14. The method of claim 9, wherein said step of compensating for variations in the electrical characteristics between said first and second sets of elemental detectors includes the step of compensating for differences between the gains of the amplifiers associated with each of said elemental detectors.
15. The method of claim 9, wherein said device further comprises a third set of elemental detectors, said method comprising additional steps of:
focusing said predetermined portion of said thermal image on a third elemental detector in said third set of elemental detectors;
measuring the output of said third set of elemental detectors; and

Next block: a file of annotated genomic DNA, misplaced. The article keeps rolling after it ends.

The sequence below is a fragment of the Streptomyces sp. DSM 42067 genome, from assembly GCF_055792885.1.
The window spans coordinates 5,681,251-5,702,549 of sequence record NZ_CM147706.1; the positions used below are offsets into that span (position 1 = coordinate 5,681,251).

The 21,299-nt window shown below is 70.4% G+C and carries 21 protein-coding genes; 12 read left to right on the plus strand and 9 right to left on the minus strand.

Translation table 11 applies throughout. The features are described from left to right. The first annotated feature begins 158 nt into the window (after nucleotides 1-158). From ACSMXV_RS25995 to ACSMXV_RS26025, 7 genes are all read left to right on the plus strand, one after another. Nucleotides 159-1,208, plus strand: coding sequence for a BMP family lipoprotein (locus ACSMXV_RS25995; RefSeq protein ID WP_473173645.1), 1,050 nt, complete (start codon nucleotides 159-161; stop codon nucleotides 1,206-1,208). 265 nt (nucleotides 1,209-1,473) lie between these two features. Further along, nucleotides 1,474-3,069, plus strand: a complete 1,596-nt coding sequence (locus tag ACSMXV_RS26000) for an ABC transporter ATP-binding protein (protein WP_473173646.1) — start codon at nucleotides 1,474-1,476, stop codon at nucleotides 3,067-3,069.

compensating for variations in the electrical characteristics between said second and third sets of elemental detectors by comparing the outputs of said second and third sets of elemental detectors.
16. The method of claim 15, wherein said device further comprises a fourth set of elemental detectors, said method comprising the additional steps of:
focusing said predetermined portion of said thermal image on a fourth elemental detector in said fourth set of elemental detectors;
measuring the output of said fourth set of elemental detectors; and
compensating for variations in the electrical characteristics between said third and fourth sets of elemental detectors by comparing the outputs of said third and fourth sets of elemental detectors.
17. A method of calibrating a staring detector array during a calibration cycle without using a thermal reference source, said staring detector array having first and second sets of elemental detectors, said method comprising the steps of: